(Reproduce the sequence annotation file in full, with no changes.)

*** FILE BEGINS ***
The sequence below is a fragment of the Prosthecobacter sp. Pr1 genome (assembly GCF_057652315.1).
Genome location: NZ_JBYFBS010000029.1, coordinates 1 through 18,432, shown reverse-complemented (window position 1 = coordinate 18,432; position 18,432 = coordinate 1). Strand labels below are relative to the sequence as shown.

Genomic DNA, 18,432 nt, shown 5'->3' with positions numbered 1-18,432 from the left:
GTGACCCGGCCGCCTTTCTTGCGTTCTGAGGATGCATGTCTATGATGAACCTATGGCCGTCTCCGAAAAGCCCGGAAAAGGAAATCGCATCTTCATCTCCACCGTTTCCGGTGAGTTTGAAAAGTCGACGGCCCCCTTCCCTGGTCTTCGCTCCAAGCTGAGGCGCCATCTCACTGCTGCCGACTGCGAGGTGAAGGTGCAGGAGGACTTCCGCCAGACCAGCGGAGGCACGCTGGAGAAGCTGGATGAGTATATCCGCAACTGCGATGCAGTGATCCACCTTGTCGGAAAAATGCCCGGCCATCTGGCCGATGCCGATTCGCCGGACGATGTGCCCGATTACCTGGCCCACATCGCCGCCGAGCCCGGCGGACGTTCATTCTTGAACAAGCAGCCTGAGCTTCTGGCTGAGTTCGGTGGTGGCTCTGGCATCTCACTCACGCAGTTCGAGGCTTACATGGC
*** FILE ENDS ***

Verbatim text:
The sequence below is a fragment of the Prosthecobacter sp. Pr1 genome (assembly GCF_057652315.1).
Genome location: NZ_JBYFBS010000029.1, coordinates 1 through 18,432, shown reverse-complemented (window position 1 = coordinate 18,432; position 18,432 = coordinate 1). Strand labels below are relative to the sequence as shown.

Genomic DNA, 18,432 nt, shown 5'->3' with positions numbered 1-18,432 from the left:
GTGACCCGGCCGCCTTTCTTGCGTTCTGAGGATGCATGTCTATGATGAACCTATGGCCGTCTCCGAAAAGCCCGGAAAAGGAAATCGCATCTTCATCTCCACCGTTTCCGGTGAGTTTGAAAAGTCGACGGCCCCCTTCCCTGGTCTTCGCTCCAAGCTGAGGCGCCATCTCACTGCTGCCGACTGCGAGGTGAAGGTGCAGGAGGACTTCCGCCAGACCAGCGGAGGCACGCTGGAGAAGCTGGATGAGTATATCCGCAACTGCGATGCAGTGATCCACCTTGTCGGAAAAATGCCCGGCCATCTGGCCGATGCCGATTCGCCGGACGATGTGCCCGATTACCTGGCCCACATCGCCGCCGAGCCCGGCGGACGTTCATTCTTGAACAAGCAGCCTGAGCTTCTGGCTGAGTTCGGTGGTGGCTCTGGCATCTCACTCACGCAGTTCGAGGCTTACATGGC